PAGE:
Prosecution under penal law for violations of legislation on therapeutic products is one of Swissmedic's core processes (in addition to licensing, authorisation and market monitoring).
Swissmedic's competence with regard to penal prosecution includes offences against legislation on therapeutic products as long as the enforcement measures fall within the area of responsibility of the Agency (see Art. 90, Therapeutic Products Act, TPA).
Violations in connection with the use and dispensing of therapeutic products are, however, the responsibility of the Cantonal prosecution authorities. For cases that fall within the competence of both Swissmedic and of the Cantons, Swissmedic may delegate its area of responsibility to the Cantonal prosecutor's office and by doing so initiate the so-called unification of proceedings.
Swissmedic may impose fines and penalties, as well as take measures (e.g. confiscations) directly, in the form of summary penalty orders and rulings. If custodial sentences come into question, it is mandatory for the sentence to be passed by a Cantonal court. Should the case come before a court, Swissmedic represents the prosecution.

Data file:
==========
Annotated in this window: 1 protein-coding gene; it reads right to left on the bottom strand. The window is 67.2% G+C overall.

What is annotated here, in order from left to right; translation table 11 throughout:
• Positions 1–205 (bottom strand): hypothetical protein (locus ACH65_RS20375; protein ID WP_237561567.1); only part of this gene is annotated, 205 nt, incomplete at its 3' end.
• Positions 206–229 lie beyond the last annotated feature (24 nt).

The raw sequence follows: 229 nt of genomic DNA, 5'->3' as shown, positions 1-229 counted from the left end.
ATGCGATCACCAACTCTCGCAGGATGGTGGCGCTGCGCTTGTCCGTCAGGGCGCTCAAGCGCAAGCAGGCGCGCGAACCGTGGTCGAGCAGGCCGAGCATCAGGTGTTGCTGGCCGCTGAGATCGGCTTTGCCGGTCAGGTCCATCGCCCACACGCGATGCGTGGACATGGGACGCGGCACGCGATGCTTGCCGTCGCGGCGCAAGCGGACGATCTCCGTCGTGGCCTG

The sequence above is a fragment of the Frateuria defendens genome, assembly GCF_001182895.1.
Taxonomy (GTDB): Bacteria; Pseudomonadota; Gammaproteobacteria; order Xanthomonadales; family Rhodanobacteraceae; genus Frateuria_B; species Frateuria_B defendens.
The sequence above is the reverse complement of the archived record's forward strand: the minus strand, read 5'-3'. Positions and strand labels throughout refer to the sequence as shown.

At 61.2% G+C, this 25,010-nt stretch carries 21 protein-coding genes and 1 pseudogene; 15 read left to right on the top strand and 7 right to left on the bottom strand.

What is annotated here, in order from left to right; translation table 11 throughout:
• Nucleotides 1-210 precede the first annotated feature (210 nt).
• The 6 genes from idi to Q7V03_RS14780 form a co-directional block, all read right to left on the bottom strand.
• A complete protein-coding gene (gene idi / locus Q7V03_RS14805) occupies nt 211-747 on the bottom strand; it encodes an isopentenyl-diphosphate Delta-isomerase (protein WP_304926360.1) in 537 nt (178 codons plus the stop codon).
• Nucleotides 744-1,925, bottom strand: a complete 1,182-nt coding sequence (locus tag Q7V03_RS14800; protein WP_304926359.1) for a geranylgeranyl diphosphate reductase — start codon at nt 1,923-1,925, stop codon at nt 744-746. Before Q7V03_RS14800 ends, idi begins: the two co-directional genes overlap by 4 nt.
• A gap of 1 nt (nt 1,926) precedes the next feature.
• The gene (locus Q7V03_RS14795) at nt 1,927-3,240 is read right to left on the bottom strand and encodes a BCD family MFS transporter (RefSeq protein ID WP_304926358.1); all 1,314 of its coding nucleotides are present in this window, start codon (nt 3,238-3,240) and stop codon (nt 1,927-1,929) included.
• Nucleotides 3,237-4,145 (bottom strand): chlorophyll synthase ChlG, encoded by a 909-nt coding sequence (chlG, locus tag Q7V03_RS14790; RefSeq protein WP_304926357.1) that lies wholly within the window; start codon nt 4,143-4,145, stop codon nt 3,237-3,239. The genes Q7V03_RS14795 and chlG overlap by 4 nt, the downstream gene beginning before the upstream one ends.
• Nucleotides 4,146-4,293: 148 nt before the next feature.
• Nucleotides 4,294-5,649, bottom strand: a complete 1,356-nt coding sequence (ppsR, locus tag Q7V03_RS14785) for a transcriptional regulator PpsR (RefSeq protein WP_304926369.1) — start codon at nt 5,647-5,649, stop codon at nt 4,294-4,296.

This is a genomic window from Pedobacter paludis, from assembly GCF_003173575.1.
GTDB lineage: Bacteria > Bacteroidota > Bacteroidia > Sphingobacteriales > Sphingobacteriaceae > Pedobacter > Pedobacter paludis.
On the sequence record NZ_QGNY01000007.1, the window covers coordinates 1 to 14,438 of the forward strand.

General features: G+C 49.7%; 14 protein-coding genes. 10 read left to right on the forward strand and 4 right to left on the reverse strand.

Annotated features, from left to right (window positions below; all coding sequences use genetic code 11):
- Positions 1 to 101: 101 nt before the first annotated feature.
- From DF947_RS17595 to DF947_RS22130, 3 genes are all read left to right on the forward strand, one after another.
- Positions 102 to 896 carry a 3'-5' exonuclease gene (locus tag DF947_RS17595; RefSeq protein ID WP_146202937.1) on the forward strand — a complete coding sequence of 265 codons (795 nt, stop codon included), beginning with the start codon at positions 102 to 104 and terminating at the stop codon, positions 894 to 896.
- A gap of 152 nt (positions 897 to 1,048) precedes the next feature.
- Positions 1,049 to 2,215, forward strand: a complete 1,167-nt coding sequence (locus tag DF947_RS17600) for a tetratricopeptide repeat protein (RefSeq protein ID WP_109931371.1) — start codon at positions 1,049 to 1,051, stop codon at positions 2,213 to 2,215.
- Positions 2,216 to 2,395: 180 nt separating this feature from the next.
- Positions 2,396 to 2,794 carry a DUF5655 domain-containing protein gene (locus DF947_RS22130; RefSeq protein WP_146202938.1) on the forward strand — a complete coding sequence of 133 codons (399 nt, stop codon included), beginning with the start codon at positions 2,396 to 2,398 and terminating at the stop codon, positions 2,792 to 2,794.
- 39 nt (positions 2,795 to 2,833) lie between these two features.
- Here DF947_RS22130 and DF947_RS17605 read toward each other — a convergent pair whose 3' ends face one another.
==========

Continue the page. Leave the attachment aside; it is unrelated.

The Penal Division
Swissmedic's work in the area of penal issues is carried out by the Penal Division, which is part of the Legal Affairs sector. At present, the division consists of eight investigators-in-charge. Prosecution by the Agency is handled by officials with specific training in this field. They have competences comparable to those of public prosecutors; in particular, they may carry out investigations and coercive measures such as making seizures and house searches, demanding that documents be surrendered, or having suspects arrested.
Provision of legal assistance
In the area of international crime related to therapeutic products, Swissmedic is involved in providing legal assistance to foreign authorities.
Foreign prosecution authorities may approach Switzerland when they require information for their penal proceedings. In principle, the responsibility for responding to such requests is that of the Federal Office of Justice (FOJ). The FOJ may delegate the responsibility for handling such a request to the prosecution authority competent for enforcement in that area, if the act concerned took place in Switzerland. In concrete terms, this means that the FOJ can delegate the handling of such a request for legal assistance either entirely or partially to Swissmedic if the act represents a violation of legislation on therapeutic products that falls within the area of competence of the Agency.
For further information:
In addition to the provisions regarding penal law in the Therapeutic Products Act (Art. 86 et. seq.), the following legal provisions are of particular relevance: